- Peppermint oil (to breathe only so odors don’t bother passengers)
- Travel size bottle of sunscreen
- Unscented antibacterial lotion
- Travel size toothpaste
- Unscented Lotion
- Cortisone, Benadryl, or anti-itch cream
- Eye drops (allergy or saline)
- Travel size contact solution (for the husband)
Medical Supply Kit
Although there are heaps of prepackaged first aid kits available – I recommend getting a small sack/box and making your own as each journey might need adjustments. If checking luggage, or if your journey doesn’t take you airborne, you can add a multi-tool, but be sure to be mindful of local laws and customs regarding these. Pack the essentials depending on your destination. Remember – there’s a big difference in the needs of a remote thru-hiker or backpacker versus those of an urban traveler or suburban day-tripper.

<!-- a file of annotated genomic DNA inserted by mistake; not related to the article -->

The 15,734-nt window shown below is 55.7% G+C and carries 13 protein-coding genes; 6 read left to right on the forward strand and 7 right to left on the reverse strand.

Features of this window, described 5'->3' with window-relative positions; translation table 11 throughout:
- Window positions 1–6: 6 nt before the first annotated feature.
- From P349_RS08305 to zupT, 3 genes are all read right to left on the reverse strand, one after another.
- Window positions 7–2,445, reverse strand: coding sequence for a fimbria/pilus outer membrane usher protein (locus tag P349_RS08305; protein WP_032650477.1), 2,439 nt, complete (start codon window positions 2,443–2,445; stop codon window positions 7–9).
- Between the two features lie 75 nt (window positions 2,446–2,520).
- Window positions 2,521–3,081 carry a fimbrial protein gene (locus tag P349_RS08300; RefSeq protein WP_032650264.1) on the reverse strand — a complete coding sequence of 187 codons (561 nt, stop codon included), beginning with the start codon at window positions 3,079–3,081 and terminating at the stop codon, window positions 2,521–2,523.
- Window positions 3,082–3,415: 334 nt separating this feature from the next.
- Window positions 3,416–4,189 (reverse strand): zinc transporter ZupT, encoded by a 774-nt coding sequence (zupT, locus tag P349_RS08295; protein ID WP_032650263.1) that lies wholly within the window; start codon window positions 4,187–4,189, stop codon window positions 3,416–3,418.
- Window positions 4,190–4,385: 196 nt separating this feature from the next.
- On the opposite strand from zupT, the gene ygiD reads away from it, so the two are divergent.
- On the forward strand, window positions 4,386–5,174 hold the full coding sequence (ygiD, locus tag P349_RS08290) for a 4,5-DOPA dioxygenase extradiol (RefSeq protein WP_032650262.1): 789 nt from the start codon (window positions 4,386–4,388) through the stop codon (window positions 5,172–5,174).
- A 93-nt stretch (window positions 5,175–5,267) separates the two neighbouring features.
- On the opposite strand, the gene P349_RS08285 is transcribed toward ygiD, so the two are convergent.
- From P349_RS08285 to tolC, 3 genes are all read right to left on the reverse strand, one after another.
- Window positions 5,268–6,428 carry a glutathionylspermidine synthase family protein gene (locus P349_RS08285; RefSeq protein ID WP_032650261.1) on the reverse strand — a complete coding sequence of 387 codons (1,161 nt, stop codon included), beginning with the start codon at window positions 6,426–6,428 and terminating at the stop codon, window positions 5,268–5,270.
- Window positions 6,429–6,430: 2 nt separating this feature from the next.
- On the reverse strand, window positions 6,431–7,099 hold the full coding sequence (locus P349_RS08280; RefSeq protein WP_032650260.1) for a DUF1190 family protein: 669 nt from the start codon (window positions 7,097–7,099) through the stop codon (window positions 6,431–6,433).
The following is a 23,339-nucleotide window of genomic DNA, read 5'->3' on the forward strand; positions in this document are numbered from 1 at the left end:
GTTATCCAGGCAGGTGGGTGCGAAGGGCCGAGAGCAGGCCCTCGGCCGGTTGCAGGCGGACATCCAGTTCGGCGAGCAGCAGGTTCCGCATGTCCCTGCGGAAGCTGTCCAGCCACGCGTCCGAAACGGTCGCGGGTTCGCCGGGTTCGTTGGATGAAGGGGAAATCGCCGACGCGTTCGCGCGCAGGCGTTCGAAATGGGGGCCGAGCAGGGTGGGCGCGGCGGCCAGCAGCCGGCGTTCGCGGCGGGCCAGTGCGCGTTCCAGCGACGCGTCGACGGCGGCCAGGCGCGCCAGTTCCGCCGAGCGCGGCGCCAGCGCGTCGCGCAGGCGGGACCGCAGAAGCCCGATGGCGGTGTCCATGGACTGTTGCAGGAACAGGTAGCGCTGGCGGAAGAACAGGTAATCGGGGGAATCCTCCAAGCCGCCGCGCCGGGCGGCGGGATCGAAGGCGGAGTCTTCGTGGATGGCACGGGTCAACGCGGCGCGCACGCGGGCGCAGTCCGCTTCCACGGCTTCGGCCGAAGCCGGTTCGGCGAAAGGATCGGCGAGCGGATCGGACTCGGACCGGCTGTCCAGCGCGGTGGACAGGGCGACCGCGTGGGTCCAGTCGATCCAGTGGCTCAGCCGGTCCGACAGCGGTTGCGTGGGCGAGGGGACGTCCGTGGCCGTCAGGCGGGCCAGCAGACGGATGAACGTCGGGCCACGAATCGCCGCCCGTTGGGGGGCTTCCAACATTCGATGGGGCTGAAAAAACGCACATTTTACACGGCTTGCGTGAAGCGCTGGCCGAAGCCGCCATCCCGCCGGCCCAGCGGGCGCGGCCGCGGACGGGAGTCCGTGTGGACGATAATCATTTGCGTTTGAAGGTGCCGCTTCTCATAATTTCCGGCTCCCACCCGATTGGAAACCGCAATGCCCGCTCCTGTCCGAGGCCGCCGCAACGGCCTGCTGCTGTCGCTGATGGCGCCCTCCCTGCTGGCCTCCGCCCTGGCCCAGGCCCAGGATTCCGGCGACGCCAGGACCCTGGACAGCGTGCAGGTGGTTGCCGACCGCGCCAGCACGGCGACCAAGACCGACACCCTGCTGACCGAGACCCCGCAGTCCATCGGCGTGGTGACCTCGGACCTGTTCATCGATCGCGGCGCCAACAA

My first aid kit includes:
- Pain reliever (Tylenol, Paracetemol, Ibuprofen)
- Allergy meds (Benadryl, Claritin, Loratadine, other antihistamine)
- Neosporin or antiseptic cream
- Epi Pen (2)
- Tums, Pepto Bismol, or antacid tablets
- Safety pins
- Athletic tape & gauze
- Butterfly bandaids
- Ace bandage
Mindful that the needs of business travelers are different from those of location independent nomads, or adventure seekers not looking to take work on the road – most of us have a gadget or two that make their way into our packing repertoire.
If you’re traveling with your computer, then it should be packed in your personal item, and that personal item should be chosen with your delicate tech in mind. Always choose a bag with a designated computer sleeve, preferably padded. The Laptop Backpack is specifically designed for your mobile office set up, and has enough room left over for your in-flight essentials and a change of clothes.